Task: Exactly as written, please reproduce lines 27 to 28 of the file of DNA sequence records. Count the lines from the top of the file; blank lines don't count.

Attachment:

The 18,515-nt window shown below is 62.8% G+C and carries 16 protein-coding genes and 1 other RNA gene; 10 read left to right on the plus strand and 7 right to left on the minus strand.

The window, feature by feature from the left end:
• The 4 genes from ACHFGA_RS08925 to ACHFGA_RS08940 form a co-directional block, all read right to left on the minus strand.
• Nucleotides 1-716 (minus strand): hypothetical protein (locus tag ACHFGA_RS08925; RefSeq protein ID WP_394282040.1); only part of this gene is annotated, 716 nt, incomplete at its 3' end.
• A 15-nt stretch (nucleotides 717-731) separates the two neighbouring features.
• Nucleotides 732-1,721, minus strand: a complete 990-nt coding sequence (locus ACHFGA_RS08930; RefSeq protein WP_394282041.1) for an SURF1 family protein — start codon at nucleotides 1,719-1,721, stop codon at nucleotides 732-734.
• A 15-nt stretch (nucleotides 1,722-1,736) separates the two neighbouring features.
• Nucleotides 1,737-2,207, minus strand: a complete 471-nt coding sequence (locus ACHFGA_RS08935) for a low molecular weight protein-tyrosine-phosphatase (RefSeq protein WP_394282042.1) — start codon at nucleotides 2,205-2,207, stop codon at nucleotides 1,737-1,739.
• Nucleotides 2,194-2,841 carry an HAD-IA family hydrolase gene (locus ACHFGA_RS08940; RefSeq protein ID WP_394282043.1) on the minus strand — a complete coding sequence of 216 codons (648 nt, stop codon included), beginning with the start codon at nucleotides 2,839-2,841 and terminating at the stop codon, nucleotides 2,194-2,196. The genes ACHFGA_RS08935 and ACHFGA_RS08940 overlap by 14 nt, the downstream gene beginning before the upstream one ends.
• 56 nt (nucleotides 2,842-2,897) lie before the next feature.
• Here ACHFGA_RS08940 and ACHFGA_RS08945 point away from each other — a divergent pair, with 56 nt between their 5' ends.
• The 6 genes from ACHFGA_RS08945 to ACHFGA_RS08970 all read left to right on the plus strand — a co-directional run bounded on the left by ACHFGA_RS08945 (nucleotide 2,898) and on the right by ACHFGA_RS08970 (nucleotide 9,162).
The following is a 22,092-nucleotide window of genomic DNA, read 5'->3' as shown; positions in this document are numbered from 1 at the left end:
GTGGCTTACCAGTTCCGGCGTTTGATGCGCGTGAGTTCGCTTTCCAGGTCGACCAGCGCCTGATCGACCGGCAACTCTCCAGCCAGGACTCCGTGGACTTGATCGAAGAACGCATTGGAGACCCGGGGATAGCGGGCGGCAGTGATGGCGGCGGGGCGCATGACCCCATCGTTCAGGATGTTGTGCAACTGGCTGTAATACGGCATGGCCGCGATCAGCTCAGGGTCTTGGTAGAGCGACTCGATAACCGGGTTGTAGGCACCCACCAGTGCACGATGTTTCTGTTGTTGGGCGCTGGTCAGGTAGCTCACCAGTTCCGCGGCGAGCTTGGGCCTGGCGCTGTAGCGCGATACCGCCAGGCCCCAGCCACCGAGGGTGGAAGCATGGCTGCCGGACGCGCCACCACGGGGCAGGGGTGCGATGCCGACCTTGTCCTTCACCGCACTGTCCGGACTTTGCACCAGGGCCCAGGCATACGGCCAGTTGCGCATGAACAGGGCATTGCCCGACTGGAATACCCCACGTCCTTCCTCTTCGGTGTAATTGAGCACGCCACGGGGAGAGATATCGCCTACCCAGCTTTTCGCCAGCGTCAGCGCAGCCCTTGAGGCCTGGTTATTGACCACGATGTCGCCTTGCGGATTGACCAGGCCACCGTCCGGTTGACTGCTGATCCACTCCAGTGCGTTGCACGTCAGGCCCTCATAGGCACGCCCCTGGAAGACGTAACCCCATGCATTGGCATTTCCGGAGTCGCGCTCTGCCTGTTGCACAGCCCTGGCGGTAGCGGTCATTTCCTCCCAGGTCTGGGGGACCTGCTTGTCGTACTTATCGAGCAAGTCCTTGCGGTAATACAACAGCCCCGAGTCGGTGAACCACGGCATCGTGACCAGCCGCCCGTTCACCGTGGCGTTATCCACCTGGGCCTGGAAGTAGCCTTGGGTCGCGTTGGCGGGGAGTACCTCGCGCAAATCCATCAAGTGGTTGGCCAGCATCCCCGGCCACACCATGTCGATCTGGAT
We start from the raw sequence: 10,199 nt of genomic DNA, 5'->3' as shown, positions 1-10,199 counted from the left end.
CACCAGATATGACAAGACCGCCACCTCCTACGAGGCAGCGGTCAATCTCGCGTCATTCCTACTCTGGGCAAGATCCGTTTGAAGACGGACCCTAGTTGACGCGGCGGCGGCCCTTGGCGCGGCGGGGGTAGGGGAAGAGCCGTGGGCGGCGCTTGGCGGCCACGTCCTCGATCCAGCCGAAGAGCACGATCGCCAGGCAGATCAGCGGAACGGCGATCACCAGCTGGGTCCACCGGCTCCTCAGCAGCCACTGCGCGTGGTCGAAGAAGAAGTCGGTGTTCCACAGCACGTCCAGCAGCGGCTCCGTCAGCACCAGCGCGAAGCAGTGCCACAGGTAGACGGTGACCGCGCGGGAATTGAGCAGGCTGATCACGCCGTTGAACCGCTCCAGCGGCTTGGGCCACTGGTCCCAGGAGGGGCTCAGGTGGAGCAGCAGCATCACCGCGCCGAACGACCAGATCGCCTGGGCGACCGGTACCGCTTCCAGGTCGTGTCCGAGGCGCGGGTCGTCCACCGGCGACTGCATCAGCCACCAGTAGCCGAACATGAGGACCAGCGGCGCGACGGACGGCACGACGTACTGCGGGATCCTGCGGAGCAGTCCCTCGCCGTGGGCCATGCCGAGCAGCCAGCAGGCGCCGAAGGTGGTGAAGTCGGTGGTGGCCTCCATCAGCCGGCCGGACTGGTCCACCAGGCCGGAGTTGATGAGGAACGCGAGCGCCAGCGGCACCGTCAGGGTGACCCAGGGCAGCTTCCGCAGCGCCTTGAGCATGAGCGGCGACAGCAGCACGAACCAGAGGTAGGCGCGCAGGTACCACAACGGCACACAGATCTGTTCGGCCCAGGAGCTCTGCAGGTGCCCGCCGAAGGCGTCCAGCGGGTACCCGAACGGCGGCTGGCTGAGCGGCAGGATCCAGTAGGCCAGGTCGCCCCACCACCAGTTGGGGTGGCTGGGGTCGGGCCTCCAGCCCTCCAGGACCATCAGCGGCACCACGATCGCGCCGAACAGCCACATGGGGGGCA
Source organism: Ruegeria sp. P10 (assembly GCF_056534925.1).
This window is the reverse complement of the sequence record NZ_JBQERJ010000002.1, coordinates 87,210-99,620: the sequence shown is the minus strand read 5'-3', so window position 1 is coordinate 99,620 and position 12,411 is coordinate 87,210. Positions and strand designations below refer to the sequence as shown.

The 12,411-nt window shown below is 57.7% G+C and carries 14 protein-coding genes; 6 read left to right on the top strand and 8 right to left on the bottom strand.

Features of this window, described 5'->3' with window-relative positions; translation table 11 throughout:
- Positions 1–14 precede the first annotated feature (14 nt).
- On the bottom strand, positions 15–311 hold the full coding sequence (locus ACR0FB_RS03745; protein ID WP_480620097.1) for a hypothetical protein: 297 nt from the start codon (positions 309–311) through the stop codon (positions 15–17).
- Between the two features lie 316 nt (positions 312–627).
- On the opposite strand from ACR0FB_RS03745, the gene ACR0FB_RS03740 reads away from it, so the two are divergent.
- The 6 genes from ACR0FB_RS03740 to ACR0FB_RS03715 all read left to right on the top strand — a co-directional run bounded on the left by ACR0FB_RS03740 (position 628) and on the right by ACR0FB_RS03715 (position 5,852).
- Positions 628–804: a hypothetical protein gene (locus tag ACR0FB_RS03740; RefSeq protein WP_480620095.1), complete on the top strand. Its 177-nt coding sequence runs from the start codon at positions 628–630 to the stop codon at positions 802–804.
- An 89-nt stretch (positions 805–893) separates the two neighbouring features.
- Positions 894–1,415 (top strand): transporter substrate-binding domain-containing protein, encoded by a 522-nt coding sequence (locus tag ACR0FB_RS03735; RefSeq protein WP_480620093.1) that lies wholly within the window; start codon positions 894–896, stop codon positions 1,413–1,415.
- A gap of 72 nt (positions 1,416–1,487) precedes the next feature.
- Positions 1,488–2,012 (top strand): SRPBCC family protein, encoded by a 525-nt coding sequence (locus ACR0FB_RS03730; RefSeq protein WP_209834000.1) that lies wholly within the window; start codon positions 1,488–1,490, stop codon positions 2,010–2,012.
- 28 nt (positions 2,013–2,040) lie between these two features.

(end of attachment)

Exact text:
- An 89-nt stretch (positions 805–893) separates the two neighbouring features.
- Positions 894–1,415 (top strand): transporter substrate-binding domain-containing protein, encoded by a 522-nt coding sequence (locus tag ACR0FB_RS03735; RefSeq protein WP_480620093.1) that lies wholly within the window; start codon positions 894–896, stop codon positions 1,413–1,415.